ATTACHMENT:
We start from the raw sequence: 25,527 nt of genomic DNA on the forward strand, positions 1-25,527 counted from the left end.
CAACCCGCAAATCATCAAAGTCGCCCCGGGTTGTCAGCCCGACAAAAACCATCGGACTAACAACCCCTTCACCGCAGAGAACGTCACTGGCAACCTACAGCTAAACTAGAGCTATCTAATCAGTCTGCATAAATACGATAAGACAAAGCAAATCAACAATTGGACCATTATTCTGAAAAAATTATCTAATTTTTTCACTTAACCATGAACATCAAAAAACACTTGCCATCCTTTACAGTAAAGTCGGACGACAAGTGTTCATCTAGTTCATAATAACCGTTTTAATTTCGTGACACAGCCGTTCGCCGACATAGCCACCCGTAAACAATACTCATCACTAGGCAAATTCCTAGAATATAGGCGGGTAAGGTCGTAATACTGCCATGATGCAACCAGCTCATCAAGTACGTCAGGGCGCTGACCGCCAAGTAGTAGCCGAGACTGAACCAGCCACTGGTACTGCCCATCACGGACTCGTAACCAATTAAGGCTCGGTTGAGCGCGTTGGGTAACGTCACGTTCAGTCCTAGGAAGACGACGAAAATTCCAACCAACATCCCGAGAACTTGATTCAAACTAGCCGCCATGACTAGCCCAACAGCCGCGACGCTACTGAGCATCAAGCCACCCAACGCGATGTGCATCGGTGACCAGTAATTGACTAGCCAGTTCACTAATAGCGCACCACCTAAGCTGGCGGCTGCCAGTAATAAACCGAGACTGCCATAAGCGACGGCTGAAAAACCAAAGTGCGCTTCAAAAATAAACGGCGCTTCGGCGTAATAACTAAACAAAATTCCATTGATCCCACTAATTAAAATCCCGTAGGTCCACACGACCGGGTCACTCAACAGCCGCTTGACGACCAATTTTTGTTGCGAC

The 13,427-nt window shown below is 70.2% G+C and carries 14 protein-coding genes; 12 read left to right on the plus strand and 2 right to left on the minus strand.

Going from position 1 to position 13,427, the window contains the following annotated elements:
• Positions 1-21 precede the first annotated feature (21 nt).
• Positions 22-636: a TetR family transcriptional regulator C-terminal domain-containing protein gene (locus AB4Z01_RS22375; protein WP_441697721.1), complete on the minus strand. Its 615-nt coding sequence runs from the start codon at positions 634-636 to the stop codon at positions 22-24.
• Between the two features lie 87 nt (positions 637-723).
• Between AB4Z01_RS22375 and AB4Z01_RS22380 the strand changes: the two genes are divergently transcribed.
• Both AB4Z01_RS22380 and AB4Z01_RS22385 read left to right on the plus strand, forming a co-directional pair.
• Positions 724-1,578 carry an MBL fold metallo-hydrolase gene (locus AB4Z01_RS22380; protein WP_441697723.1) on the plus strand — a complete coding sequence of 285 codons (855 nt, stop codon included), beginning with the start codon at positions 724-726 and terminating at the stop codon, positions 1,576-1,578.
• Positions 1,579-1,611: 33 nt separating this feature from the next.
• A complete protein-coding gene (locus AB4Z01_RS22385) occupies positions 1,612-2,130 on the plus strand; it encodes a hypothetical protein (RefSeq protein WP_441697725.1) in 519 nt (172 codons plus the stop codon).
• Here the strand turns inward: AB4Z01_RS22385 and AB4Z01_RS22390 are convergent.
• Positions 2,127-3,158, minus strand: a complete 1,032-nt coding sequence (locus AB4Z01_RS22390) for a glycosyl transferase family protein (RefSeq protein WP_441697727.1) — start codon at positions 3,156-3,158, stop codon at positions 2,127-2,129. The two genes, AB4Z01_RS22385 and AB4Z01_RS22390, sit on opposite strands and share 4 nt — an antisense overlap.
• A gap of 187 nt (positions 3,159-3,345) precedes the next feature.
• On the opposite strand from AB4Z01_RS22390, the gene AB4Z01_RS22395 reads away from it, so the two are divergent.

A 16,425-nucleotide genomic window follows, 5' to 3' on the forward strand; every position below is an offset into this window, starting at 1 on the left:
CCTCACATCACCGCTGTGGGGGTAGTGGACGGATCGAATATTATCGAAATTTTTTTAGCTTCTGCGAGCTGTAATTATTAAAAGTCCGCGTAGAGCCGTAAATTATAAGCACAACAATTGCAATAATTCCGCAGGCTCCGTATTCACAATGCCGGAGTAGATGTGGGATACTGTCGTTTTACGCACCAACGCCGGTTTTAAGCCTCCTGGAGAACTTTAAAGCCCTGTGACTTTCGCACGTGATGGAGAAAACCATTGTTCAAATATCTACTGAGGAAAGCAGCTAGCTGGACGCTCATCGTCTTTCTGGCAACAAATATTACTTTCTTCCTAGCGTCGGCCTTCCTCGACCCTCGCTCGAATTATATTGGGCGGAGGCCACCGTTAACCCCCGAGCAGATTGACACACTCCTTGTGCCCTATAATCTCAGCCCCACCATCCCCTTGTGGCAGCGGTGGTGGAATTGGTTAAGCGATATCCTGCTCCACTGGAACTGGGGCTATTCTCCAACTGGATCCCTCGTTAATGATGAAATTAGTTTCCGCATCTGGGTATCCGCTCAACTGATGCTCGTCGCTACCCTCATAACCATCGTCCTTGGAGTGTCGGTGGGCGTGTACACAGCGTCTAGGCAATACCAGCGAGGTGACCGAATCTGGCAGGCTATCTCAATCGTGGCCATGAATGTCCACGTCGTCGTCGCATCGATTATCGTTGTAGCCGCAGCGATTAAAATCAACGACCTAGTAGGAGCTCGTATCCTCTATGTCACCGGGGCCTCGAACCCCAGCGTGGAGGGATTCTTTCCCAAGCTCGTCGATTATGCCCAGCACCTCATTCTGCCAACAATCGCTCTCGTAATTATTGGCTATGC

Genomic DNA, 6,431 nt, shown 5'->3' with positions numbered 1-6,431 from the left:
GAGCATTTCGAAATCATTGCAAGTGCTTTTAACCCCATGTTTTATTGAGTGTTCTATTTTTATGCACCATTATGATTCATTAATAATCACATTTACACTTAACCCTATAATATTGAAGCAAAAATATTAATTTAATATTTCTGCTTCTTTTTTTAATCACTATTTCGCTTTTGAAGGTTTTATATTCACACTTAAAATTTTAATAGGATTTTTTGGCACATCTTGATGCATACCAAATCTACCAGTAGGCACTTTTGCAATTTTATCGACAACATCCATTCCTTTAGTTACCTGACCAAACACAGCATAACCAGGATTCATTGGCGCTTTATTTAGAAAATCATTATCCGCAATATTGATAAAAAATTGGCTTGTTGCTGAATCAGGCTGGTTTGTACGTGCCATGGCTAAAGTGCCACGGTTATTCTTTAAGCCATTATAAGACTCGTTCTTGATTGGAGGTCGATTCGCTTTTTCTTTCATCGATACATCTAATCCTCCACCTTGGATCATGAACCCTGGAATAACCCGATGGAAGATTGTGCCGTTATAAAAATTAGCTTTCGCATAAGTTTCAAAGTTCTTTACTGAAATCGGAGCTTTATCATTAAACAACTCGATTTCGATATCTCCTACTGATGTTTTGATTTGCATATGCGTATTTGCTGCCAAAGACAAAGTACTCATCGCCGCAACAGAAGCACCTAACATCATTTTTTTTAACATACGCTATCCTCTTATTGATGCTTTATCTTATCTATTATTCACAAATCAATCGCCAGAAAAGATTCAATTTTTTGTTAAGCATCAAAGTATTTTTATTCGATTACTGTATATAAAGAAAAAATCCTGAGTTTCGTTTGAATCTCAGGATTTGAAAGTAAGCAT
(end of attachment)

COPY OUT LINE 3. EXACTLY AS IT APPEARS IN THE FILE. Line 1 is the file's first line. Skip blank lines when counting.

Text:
The 13,427-nt window shown below is 70.2% G+C and carries 14 protein-coding genes; 12 read left to right on the plus strand and 2 right to left on the minus strand.